Imperial College London

Professor Dan Balint

Faculty of EngineeringDepartment of Mechanical Engineering

Professor in Solid Mechanics



+44 (0)20 7594 7084d.balint Website




519City and Guilds BuildingSouth Kensington Campus





RESEARCH Interests


The interaction of solutes with dislocations in engineering problems such as delayed hydride cracking (Zr alloys, nuclear industry) and stress assisted grain boundary oxidation (Ti alloys, aerospace industry). 

Size effects in crystalline materials (e.g. grain-size effects, single crystal specimen effects as in micro-pillars, micro-cantilevers and thin films).

The theory of acoustic metamaterials. 

Dislocation mechanics of the Portevin-Le Chatelier effect. 

Atomistic modelling of dislocations moving at high speeds (mobility laws and the sound barrier). 

Elastodynamics discrete dislocation plasticity of high rate problems, including shock loading, fast crack propagation and adiabatic shear banding. 

Dislocation mechanics of dwell fatigue and the dwell debit of Ti alloys used in aerospace applications.

Multiscaling methods for coupling discrete dislocation plasticity to crystal plasticity, applied to problems on indentation and fretting fatigue. 

The development of semi-analytical methods for predicting general-path crack propagation (for polycrystalline diamond, cutting tools industry). 

Virtual grain structure generation and crystal plasticity finite element analysis applied to size effects in single crystals and in metal forming applications. 

Environmentally assisted delamination of multi-layer artist paints and conservation objects with thin coatings. 

The mechanics of powder forging, and warm and high temperature metal forming technologies including lightweight gears. 

Mechanics of degradation and failure of thermal and environmental barrier coatings. 

Mechanics of metal foams and lattice materials. 

Experimental methods for in-situ characterisation of necking, the determination of dislocation mobility laws from micro-pillar compression, and fracture toughness from pillar fracture. 

Damage in metals under hot rolling conditions.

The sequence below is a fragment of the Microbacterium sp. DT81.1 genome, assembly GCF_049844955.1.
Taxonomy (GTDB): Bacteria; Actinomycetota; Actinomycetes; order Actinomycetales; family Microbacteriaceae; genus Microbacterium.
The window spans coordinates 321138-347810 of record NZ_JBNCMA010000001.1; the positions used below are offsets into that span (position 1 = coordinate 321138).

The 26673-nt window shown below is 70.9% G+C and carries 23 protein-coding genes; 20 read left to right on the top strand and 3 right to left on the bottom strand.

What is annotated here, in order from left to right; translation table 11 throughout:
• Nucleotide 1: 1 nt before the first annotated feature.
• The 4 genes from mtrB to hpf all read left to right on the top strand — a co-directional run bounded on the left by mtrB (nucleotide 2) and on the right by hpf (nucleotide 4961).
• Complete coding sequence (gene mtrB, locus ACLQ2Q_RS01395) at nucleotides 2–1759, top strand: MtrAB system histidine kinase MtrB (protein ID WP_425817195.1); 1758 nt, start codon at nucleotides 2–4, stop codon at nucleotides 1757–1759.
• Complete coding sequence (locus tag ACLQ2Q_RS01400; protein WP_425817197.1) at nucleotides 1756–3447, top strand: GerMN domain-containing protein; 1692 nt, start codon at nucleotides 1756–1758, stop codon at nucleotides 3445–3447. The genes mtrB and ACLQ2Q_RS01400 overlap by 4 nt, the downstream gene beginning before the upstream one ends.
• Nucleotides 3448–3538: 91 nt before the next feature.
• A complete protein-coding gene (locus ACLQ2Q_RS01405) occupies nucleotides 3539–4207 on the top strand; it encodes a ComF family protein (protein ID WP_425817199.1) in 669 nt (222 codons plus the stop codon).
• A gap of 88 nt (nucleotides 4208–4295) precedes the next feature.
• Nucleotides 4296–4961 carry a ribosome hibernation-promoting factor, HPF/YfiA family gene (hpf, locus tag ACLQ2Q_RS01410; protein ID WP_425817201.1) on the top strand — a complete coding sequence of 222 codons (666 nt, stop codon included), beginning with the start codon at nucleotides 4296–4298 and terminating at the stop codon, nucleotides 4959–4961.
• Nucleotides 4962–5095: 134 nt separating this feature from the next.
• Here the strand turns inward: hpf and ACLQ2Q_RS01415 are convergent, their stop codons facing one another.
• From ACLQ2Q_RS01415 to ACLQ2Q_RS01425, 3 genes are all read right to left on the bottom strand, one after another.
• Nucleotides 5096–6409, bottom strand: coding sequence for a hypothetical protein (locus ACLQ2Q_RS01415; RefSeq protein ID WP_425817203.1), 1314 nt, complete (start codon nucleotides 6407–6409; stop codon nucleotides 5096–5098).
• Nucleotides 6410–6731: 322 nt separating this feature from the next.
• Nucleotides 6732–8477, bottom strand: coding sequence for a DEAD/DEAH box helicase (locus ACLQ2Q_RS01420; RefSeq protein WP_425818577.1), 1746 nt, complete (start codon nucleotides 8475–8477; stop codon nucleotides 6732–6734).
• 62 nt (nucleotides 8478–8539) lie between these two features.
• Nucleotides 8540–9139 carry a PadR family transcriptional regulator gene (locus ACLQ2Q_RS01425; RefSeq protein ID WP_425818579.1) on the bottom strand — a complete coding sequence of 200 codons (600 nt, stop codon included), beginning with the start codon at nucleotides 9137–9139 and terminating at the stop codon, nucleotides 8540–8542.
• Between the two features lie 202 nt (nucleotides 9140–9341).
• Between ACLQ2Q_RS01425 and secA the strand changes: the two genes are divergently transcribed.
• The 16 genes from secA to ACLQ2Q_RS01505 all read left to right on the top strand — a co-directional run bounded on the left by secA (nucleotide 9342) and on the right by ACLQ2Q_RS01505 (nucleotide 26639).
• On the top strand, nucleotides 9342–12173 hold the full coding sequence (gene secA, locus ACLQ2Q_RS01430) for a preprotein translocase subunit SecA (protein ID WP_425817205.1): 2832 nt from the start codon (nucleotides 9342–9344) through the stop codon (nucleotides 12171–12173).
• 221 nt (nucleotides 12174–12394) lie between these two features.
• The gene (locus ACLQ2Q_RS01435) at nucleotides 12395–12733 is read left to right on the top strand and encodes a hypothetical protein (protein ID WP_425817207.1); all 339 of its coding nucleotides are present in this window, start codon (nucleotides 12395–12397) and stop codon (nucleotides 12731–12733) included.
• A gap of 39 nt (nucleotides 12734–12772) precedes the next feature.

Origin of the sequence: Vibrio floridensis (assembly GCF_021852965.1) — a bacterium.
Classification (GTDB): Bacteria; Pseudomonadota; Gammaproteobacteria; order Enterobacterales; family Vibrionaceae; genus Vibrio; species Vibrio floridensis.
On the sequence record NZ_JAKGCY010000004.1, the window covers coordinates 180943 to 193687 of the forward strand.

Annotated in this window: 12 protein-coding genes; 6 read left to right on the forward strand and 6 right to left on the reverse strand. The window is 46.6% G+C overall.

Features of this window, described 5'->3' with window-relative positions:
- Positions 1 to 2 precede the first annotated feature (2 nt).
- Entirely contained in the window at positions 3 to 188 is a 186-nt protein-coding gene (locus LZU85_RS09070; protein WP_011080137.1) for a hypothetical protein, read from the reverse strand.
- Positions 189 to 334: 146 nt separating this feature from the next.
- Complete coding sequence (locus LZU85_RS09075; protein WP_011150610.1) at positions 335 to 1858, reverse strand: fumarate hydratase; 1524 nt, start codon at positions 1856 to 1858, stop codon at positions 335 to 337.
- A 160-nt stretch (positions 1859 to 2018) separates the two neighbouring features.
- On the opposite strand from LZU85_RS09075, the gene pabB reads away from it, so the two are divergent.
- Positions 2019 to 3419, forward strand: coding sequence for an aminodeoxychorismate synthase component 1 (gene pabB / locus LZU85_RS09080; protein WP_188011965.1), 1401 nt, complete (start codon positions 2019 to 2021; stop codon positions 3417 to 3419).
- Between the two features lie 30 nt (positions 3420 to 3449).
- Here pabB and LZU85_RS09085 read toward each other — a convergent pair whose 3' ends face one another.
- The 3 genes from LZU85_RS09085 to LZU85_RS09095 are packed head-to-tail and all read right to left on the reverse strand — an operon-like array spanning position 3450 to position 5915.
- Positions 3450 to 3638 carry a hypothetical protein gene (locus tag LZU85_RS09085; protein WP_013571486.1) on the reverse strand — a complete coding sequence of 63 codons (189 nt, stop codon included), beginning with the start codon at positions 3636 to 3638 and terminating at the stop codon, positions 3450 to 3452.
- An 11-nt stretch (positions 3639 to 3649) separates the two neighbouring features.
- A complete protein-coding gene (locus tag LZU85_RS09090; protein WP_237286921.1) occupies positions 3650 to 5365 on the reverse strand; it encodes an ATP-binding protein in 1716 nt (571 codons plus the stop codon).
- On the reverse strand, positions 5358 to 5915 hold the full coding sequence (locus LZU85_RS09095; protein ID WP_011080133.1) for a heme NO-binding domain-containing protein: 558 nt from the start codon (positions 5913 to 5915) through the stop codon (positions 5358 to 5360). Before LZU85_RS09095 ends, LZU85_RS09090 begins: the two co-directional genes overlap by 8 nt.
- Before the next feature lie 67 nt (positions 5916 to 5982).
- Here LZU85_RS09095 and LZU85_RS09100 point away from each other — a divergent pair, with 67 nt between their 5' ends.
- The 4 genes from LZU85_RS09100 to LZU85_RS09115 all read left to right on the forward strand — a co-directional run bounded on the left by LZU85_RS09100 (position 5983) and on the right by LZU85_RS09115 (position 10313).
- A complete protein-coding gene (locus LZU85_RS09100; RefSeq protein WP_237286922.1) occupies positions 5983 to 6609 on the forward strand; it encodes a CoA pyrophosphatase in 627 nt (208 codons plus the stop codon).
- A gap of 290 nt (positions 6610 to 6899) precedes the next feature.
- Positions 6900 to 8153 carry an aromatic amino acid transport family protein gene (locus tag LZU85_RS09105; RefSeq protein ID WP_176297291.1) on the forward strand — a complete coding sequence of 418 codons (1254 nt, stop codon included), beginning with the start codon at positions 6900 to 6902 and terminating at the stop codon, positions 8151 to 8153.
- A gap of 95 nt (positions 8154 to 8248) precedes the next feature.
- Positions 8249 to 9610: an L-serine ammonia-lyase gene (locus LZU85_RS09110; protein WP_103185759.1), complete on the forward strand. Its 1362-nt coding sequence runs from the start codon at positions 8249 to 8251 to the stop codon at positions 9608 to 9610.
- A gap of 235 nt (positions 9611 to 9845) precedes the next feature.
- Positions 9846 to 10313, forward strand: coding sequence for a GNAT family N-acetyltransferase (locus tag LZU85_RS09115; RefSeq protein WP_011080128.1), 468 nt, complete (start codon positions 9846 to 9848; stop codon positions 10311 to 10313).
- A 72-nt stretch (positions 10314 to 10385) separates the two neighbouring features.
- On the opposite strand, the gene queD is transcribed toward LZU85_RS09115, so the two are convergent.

Graded microstructure generation for efficacious material property distributions in sheet forming. 


Dr. Balint heads the Materials Modelling research effort within the Metal Forming and Materials Modelling research group and is a member of the Structural Integrity research group. He is also an academic staff member of the Centre for Doctoral Training in Theory and Simulation of Materials, the Thomas Young Centre for Theory and Simulation of Materials, the Centre for Doctoral Training in Nuclear Energy, the Centre for Doctoral Training in Diamond Science and Technology, the Centre for Computational Methods in Science and Engineering, the AVIC Centre for Structural Design and Manufacture, the AVIC Centre for Materials Characterisation, Processing and Modelling and the UK Centre for Advanced Structural Ceramics.

There may be vacancies for Ph.D. students in the general areas of theoretical and computational solid mechanics, materials modelling and metal forming (see above for more detail on research areas). Candidates should ideally be eligible for EPSRC funding, which would cover tuition fees and living expenses. Self-funded students are also very welcome. Funding may be available for exceptional overseas candidates.

Further, EPSRC-eligible candidates could also consider applying to study in one of the Centres for Doctoral Training (see above).

For further details about specific opportunities, please contact:

Dr. Daniel S. Balint



EPSRC Centres for Doctoral Training

show research
  • Theory and Simulation of Materials
  • Diamond Science and Technology


Dr Dini Mechanical Engineering, Dr D Balint Mechanical Engineering, and Dr Serdar Ozbayraktar of Element 6, Imperial College London, Supervision of TSM-CDT PhD project on failure of diamond composites for which the students is Mahdieh Tajabadi Ebrahimi., 2013

Dr Daniel Balint Mechanical Engineering; Dr Daniele Dini Mechanical Engineering; Dr Daniel Eakins Physics, Imperial College London, Supervision of TSM-CDT PhD project on elastodynamic treatment of dislocation dynamics, for which the student is Benat Gurrutxaga Lerma, 2011

Dr Mark Wenman of Materials, Dr Daniel Balint of Mechanical Engineering, Imperial College London, Suprvisions of TSM-CDT PhD project on delayed hydride cracking in zirconium, 2010

Professor Joerg Neugebauer; Dr Roman Nazarov, Max Planck Institute for steel research, Calculation of elastic dipole tensor for hydrogen in zirconium using density functional theory. Part of the TSM-CDT PhD project of Jassel Majevadia., 2010

Dr Maria Charalambides

Professor Kamran Nikbin

Professor Jianguo Lin

Research Staff



Research Student Supervision

BAI,Q, Modelling Microstructure Evolution in Friction Stir Welding for a 7XXX Al-Alloy

KARIMPOUR,M, Modelling Interfacial Problems at the Micro-Scale

KAYE,M, Advanced Damage Modelling of Free Machining Steels

LUZ,A, Life Assessment of Thermal Barrier Coatings

Majevadia,J, Multiscale modelling of delayed hydride cracking in fuel cladding materials

TANTIDEERAVIT,S, Investigation of Fracture in Polymeric Coatings

VECCHIONE,N, Material Characterization of Thermal Barrier Coating Systems by Means of Indentation and FEM

WANG,L, Solution-Heat Treatment, Forming and Cold-Die Quenching (HFQ)